Is LinkedIn becoming the new Facebook?
When I asked Kelly O’Keefe, brand expert and partner of Brand Federation about LinkedIn (LI) becoming the new Facebook (FB), his concern was how will LI be able to control the quality of the content people are posting. A recent New York Times article notes that Sandburg and Zuckerburg were so hell bent on growth that they ignored signs in their product being infiltrated by Russians to effect the 2016 election. More professionals are moving away from FB to LI so now it is crucial for LI to control content so as not to fall in to the same predicament as FB.
I have noticed more articles and versions of e-promos being posted on LI since email promos are usually being deleted or unsubscribed. Facebook is full of either uplifting stories or political articles and concerns, so it seems as if LinkedIn is the place to show your professional talents. But to what extent should you continue promote your work without folks disconnecting from you? How do you strike the balance and how do you connect to your market in a professional way?
I did a survey to Art Producers and asked them if they thought a photographer using the LI platform to market. The majority said that is not how they use LI. It would be acceptable if they saw work from photographers they knew and had worked with but not random connection requests. And to be honest, I agree with them. If I have never worked with you and don’t know your work ethic, I am not going to connect with you in an effort to protect those who I have worked with in the past. My LI account is strictly for business. For assistance, I post the Art of the Personal Project on my LI account. I enjoy seeing my business connections showing great campaigns they have worked on but not work they shot to direct me to their website.
When I see recent portfolio shoots on LI, I noticed vague hash-tags so I reached out to Heather Lefort to explain how to use LinkedIn professionally. Heather owns iHeartmrktg to help photographers keep up with their marketing and the best ways to do it. “The LinkedIn algorithm is far more superior to FB or IG. When they launched in 2003 their purpose was to connect people professionally via resumes, networking and professional talents. Their growth rate (https://ourstory.linkedin.com/) has exceeded the levels of FB and IG and is expected to grow faster in 2019! Relevance, credibility, followers and connections play a huge part in the LI algorithm. So, it’s clear that you should be growing your personal or business audience (or both) on LI. The algorithm and tools allow you to tailor your feed accordingly. But be careful of spammy posts as the feed have precise rating tools based on the relevancy of your posts and other people’s preferences. In other words ask yourself these 3 check questions before posting:
- Am I over-posting?
- Will People in my network care about this post?
- Is my post relevant to others’ professional lives?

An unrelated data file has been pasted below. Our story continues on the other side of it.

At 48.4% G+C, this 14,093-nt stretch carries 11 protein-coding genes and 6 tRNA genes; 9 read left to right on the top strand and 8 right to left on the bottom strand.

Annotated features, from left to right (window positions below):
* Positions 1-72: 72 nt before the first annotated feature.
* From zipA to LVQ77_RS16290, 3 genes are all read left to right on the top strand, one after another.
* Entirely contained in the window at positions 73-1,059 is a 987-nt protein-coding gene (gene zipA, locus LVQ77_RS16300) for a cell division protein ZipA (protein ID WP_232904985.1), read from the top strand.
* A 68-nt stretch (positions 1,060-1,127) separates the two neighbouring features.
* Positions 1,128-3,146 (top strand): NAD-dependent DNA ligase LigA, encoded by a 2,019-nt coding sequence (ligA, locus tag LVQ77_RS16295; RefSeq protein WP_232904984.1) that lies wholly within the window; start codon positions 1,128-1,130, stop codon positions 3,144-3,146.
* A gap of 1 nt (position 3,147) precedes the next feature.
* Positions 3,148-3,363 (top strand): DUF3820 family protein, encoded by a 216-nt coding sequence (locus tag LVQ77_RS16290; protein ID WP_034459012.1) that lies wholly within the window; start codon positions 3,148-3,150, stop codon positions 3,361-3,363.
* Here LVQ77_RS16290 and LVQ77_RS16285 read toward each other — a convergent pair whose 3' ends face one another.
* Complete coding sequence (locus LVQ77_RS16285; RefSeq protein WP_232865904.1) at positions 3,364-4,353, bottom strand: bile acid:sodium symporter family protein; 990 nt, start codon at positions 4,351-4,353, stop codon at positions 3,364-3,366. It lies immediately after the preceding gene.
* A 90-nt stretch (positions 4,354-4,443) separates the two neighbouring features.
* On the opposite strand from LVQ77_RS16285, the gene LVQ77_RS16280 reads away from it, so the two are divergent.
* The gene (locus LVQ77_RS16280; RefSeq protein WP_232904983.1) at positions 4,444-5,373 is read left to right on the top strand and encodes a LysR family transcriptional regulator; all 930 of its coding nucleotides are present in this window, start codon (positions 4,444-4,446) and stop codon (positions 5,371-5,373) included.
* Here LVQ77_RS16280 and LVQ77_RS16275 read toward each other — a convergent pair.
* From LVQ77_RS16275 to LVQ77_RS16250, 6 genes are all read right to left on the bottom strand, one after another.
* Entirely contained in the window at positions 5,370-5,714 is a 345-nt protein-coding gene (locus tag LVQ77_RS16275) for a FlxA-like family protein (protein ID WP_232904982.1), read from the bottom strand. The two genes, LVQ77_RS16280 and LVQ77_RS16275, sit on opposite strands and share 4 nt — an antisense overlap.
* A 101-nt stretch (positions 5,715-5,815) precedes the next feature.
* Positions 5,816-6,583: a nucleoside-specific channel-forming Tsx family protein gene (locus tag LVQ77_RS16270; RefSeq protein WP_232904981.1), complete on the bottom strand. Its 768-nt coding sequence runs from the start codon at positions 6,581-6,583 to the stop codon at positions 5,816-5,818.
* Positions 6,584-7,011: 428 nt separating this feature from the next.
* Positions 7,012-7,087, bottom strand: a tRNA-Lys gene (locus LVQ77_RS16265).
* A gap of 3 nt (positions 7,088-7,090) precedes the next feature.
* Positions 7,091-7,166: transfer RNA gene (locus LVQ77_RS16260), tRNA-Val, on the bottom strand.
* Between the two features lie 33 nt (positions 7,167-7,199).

All of the posts on LI pass through a computerized virality check and a human check which is part of the uniqueness. These parameters determine: how you engage others as a poster and the quality of your personal network. This is the stage where your posts can potentially rank into the “Top” posts. Understanding the content checklist that LI craves is a great start to make sure your posting quality, useful information! “
LinkedIn is a professional business platform and it should be used as such. The people I have surveyed all agreed-it should be used to showcase your work professionally, but personal posts should be posted on Facebook.
APE contributor Suzanne Sease currently works as a consultant for photographers and illustrators around the world. She has been involved in the photography and illustration industry since the mid 80s. After establishing the art buying department at The Martin Agency, then working for Kaplan-Thaler, Capital One, Best Buy and numerous smaller agencies and companies, she decided to be a consultant in 1999. She has a new Twitter feed with helpful marketing information because she believes that marketing should be driven by brand and not by specialty. Follow her at @SuzanneSease. Instagram
With over 18 years of expertise, a love of marketing, and compassion for businesses Heather Lefort opened iHeart Marketing. Her years of sales and marketing experience allowed her to bring her personal services to business owners with a one-on-one strategy. Leading iHeart Marketing with the highest level of integrity she assists businesses in achieving all of their marketing and sales goals with a planned effort. Whether you are brand building, looking for marketing guidance or need assistance measuring your strategies iHeart Marketing can help! We are a one-stop marketing solutions boutique.
iHeart Marketing, Inc., is the parent company of Social Sparkz, a visionary agency focused on marketing and advertising, events, PR and brand building. In short, we make sparkz happen when it comes to your business!
I’m a bit annoyed by this post, because it’s a bit damned it you do and damned if you don’t. And this phrase I found particularly annoying: “It would be acceptable if they saw work from photographers they knew and had worked with but not random connection requests. And to be honest, I agree with them.” A bit Catch 22, i.e. we’re supposed to connect only with people we’ve already worked with???? I agree that photographers should you use social media responsibly, but if we waited until someone knew us or worked with us before we began marketing to them….
Hey Suzanne – Excellent post, well researched and very informative… : )
I’d love to re-post this to my photographers’ network – would that work?
Ross MacRae @ BikiniLists